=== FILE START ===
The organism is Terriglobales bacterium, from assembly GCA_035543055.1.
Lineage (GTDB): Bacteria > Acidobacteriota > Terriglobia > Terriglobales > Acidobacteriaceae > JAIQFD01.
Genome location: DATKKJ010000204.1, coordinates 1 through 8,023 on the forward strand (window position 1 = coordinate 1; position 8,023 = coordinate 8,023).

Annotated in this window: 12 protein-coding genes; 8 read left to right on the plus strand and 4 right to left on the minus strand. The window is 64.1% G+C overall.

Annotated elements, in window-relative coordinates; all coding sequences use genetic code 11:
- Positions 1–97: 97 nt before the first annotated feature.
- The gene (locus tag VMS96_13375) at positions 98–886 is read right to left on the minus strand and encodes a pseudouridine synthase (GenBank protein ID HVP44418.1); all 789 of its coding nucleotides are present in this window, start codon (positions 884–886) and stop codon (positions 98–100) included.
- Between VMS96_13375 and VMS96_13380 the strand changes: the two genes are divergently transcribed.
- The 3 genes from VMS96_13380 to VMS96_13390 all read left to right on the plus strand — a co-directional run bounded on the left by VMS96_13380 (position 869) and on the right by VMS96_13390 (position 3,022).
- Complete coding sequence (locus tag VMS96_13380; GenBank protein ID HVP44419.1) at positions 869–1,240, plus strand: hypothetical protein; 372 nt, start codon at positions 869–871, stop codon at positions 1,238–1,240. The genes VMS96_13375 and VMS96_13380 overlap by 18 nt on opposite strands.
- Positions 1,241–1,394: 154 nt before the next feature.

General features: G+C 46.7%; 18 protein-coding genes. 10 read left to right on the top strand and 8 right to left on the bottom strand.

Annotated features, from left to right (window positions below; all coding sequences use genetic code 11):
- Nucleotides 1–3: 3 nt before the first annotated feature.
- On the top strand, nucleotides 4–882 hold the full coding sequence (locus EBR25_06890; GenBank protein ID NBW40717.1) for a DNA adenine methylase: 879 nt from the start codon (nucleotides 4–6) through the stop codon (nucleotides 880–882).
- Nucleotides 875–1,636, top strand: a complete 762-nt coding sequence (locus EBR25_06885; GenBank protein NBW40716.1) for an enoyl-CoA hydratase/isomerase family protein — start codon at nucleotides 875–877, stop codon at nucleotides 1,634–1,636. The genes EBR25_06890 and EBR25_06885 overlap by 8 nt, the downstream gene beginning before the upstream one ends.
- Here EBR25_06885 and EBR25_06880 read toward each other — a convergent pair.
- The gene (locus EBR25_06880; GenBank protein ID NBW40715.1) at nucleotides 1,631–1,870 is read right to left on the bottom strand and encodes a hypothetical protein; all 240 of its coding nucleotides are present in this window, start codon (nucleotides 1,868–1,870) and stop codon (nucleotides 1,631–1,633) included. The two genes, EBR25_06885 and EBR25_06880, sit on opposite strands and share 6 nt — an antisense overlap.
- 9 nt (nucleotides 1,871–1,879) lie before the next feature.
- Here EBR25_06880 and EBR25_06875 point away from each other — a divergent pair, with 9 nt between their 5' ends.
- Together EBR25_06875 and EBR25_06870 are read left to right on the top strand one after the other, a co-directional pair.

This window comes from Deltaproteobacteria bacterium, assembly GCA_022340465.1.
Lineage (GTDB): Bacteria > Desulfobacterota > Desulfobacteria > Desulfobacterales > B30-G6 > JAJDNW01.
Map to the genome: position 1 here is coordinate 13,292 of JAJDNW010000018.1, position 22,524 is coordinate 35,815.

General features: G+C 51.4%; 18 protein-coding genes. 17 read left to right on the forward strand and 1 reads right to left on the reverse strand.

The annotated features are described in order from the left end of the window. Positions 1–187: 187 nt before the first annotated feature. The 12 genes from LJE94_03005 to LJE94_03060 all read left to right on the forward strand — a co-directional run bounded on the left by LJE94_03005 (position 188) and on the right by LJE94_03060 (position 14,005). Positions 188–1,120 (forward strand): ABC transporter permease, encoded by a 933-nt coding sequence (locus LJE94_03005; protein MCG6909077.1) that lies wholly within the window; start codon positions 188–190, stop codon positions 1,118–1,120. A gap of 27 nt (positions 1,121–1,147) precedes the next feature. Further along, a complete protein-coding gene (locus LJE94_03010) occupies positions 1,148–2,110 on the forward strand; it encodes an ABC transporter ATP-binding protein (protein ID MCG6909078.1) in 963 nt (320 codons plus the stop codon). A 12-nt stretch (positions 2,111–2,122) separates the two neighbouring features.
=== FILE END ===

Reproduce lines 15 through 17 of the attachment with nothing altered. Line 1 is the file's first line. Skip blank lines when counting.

- On the top strand, nucleotides 4–882 hold the full coding sequence (locus EBR25_06890; GenBank protein ID NBW40717.1) for a DNA adenine methylase: 879 nt from the start codon (nucleotides 4–6) through the stop codon (nucleotides 880–882).
- Nucleotides 875–1,636, top strand: a complete 762-nt coding sequence (locus EBR25_06885; GenBank protein NBW40716.1) for an enoyl-CoA hydratase/isomerase family protein — start codon at nucleotides 875–877, stop codon at nucleotides 1,634–1,636. The genes EBR25_06890 and EBR25_06885 overlap by 8 nt, the downstream gene beginning before the upstream one ends.
- Here EBR25_06885 and EBR25_06880 read toward each other — a convergent pair.